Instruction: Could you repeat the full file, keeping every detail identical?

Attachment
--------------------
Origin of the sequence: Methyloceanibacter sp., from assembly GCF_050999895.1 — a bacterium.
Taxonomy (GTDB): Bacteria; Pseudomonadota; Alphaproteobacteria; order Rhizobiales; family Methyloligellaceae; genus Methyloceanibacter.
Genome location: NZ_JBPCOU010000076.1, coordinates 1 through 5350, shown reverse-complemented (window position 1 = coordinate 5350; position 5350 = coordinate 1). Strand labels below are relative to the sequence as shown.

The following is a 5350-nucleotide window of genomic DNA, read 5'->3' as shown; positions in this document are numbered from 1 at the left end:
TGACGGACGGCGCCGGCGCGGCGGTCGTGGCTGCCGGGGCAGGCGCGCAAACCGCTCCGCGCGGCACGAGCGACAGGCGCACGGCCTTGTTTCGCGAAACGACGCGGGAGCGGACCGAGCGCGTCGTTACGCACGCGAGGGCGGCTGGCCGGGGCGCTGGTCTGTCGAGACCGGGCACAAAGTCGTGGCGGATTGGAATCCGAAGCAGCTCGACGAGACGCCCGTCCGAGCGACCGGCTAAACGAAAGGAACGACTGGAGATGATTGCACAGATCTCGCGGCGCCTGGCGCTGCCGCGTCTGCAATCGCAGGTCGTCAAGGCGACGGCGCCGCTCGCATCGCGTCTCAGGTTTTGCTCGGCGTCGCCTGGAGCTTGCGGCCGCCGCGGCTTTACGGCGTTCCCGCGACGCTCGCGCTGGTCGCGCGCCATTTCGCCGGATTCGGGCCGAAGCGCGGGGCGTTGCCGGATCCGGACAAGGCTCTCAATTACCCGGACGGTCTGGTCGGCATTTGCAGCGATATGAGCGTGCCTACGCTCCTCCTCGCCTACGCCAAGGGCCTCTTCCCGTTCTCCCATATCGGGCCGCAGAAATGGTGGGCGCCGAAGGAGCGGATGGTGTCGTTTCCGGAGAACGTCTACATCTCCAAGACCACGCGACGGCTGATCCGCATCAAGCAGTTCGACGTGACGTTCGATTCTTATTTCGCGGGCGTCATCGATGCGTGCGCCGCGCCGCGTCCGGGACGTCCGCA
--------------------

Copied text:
Origin of the sequence: Methyloceanibacter sp., from assembly GCF_050999895.1 — a bacterium.
Taxonomy (GTDB): Bacteria; Pseudomonadota; Alphaproteobacteria; order Rhizobiales; family Methyloligellaceae; genus Methyloceanibacter.
Genome location: NZ_JBPCOU010000076.1, coordinates 1 through 5350, shown reverse-complemented (window position 1 = coordinate 5350; position 5350 = coordinate 1). Strand labels below are relative to the sequence as shown.

The following is a 5350-nucleotide window of genomic DNA, read 5'->3' as shown; positions in this document are numbered from 1 at the left end:
TGACGGACGGCGCCGGCGCGGCGGTCGTGGCTGCCGGGGCAGGCGCGCAAACCGCTCCGCGCGGCACGAGCGACAGGCGCACGGCCTTGTTTCGCGAAACGACGCGGGAGCGGACCGAGCGCGTCGTTACGCACGCGAGGGCGGCTGGCCGGGGCGCTGGTCTGTCGAGACCGGGCACAAAGTCGTGGCGGATTGGAATCCGAAGCAGCTCGACGAGACGCCCGTCCGAGCGACCGGCTAAACGAAAGGAACGACTGGAGATGATTGCACAGATCTCGCGGCGCCTGGCGCTGCCGCGTCTGCAATCGCAGGTCGTCAAGGCGACGGCGCCGCTCGCATCGCGTCTCAGGTTTTGCTCGGCGTCGCCTGGAGCTTGCGGCCGCCGCGGCTTTACGGCGTTCCCGCGACGCTCGCGCTGGTCGCGCGCCATTTCGCCGGATTCGGGCCGAAGCGCGGGGCGTTGCCGGATCCGGACAAGGCTCTCAATTACCCGGACGGTCTGGTCGGCATTTGCAGCGATATGAGCGTGCCTACGCTCCTCCTCGCCTACGCCAAGGGCCTCTTCCCGTTCTCCCATATCGGGCCGCAGAAATGGTGGGCGCCGAAGGAGCGGATGGTGTCGTTTCCGGAGAACGTCTACATCTCCAAGACCACGCGACGGCTGATCCGCATCAAGCAGTTCGACGTGACGTTCGATTCTTATTTCGCGGGCGTCATCGATGCGTGCGCCGCGCCGCGTCCGGGACGTCCGCA